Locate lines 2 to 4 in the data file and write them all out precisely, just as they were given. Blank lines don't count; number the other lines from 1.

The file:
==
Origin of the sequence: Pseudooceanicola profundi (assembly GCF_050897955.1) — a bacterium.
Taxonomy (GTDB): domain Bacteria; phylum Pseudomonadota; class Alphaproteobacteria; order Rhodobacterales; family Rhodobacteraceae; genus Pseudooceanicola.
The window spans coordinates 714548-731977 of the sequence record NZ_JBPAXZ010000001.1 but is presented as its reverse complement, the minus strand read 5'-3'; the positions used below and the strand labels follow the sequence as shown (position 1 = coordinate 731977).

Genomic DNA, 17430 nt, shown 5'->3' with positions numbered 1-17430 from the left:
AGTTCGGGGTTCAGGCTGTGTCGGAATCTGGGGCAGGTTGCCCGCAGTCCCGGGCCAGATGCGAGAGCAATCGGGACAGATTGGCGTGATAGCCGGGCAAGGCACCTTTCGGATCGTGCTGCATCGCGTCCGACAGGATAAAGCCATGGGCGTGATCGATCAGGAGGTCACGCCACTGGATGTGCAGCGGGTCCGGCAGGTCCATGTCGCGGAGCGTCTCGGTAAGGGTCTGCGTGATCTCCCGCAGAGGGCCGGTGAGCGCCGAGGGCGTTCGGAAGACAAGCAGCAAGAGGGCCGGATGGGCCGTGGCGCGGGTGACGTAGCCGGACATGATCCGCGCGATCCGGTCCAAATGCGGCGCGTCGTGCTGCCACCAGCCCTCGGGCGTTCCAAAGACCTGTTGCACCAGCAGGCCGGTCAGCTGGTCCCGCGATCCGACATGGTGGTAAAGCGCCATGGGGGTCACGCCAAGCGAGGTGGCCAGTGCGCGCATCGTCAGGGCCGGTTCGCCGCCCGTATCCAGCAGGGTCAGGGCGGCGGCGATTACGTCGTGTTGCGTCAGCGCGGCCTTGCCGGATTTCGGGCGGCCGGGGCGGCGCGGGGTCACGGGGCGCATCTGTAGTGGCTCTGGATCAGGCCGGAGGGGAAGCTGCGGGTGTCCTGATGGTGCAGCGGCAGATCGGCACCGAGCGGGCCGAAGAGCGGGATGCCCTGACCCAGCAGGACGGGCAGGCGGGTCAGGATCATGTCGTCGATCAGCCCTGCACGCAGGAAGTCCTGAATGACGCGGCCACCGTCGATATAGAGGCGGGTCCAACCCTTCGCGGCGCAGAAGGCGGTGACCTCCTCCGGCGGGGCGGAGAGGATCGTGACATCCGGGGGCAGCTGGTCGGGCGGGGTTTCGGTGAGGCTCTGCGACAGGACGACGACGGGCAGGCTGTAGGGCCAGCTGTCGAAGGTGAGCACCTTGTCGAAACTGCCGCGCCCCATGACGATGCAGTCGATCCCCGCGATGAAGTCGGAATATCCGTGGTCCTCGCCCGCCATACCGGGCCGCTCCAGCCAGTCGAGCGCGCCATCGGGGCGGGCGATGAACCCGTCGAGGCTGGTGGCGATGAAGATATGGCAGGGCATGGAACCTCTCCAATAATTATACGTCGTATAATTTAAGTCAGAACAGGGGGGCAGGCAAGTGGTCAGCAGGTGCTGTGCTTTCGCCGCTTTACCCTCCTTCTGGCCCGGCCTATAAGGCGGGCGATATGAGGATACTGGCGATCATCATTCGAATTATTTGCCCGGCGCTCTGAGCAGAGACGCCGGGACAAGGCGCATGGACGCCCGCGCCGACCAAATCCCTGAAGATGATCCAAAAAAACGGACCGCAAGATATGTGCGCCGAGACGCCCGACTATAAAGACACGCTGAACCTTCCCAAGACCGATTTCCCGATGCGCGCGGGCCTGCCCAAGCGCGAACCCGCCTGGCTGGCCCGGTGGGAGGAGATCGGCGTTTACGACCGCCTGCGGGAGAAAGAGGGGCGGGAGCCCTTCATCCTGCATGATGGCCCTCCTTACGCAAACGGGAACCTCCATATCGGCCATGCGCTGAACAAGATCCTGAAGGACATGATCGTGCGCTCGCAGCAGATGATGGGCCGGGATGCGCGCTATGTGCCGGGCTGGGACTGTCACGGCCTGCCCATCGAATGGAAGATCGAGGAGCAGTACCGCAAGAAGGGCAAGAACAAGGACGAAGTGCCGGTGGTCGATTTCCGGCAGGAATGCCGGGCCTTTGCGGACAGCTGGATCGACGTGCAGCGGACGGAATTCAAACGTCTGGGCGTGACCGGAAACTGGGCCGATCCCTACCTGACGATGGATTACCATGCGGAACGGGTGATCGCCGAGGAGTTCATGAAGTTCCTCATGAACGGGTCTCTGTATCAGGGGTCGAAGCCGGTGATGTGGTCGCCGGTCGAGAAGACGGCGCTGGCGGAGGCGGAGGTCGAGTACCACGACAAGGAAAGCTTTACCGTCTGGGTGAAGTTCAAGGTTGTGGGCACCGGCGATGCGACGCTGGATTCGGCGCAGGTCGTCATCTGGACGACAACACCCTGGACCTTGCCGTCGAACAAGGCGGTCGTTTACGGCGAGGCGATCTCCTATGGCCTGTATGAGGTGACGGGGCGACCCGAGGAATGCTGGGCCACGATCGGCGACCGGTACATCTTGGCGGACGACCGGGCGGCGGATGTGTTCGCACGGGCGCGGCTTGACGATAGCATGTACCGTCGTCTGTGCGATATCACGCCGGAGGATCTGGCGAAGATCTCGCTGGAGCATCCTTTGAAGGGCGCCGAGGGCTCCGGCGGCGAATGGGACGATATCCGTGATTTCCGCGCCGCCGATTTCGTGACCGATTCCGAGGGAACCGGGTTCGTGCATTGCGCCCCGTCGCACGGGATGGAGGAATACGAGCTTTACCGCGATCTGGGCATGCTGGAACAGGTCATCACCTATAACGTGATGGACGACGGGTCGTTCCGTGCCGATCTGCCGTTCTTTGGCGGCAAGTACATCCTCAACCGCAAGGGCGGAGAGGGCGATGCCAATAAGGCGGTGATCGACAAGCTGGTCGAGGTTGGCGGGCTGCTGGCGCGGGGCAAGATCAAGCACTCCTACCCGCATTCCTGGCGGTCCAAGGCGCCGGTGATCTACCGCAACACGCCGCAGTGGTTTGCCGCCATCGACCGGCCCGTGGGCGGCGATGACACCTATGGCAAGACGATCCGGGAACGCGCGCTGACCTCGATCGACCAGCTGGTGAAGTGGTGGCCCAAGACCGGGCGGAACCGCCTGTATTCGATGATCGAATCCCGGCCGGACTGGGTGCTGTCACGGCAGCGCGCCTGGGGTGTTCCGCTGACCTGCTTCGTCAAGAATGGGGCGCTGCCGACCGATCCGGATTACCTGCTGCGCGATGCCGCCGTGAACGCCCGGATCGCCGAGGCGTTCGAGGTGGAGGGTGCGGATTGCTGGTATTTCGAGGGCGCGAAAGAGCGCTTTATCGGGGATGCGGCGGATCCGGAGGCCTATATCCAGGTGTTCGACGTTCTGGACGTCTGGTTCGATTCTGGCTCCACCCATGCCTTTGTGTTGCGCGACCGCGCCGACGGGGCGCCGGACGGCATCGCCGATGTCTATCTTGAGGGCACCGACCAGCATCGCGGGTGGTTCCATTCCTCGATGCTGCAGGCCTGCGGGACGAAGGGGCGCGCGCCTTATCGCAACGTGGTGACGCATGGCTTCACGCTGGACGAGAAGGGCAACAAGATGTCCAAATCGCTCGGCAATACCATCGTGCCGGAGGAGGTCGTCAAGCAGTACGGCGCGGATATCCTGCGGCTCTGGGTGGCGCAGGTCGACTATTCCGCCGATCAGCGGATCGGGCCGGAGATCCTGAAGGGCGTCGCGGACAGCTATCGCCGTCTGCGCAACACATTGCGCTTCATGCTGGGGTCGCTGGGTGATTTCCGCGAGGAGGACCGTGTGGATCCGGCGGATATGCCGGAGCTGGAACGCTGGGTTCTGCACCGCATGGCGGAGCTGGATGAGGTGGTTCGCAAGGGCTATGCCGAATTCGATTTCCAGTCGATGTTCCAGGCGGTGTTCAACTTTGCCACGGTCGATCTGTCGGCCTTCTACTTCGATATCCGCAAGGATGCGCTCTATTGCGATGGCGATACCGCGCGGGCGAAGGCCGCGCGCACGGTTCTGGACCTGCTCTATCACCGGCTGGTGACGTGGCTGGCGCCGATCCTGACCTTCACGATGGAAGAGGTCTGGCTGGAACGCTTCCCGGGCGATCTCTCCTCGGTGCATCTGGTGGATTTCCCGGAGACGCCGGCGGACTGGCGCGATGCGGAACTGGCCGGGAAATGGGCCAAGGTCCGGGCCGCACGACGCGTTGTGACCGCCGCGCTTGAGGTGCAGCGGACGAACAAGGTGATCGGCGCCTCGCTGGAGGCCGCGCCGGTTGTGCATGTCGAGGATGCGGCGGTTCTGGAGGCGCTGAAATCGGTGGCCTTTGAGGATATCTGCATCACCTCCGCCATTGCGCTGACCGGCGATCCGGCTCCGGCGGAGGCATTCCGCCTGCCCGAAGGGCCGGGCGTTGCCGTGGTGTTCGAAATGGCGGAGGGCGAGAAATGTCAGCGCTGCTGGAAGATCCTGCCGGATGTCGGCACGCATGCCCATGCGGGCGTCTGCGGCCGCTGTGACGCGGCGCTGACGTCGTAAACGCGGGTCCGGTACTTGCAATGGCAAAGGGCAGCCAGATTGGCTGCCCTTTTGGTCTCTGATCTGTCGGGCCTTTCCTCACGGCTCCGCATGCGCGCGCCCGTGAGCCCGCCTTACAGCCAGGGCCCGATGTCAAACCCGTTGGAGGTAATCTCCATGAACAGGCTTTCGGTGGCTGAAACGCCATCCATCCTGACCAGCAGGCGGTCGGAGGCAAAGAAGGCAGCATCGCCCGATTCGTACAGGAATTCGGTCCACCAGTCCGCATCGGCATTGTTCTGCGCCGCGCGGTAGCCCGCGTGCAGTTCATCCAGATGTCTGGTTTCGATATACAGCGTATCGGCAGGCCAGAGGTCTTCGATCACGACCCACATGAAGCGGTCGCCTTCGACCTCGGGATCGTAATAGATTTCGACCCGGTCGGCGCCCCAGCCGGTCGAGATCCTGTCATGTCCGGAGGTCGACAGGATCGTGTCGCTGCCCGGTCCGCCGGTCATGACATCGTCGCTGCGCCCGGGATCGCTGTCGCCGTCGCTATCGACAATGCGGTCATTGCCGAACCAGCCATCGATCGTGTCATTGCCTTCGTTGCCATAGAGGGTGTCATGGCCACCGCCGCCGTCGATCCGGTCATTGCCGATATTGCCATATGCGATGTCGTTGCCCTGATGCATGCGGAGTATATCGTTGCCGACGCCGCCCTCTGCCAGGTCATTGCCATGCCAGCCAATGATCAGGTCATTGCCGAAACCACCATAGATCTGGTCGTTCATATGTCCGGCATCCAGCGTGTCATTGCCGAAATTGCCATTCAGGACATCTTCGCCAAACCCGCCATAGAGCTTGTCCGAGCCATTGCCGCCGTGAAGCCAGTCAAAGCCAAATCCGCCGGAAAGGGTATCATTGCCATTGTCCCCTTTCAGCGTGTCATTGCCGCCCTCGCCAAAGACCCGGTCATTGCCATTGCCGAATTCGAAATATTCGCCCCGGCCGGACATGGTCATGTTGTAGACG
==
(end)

Taxonomy (GTDB): domain Bacteria; phylum Pseudomonadota; class Alphaproteobacteria; order Rhodobacterales; family Rhodobacteraceae; genus Pseudooceanicola.
The window spans coordinates 714548-731977 of the sequence record NZ_JBPAXZ010000001.1 but is presented as its reverse complement, the minus strand read 5'-3'; the positions used below and the strand labels follow the sequence as shown (position 1 = coordinate 731977).

Genomic DNA, 17430 nt, shown 5'->3' with positions numbered 1-17430 from the left: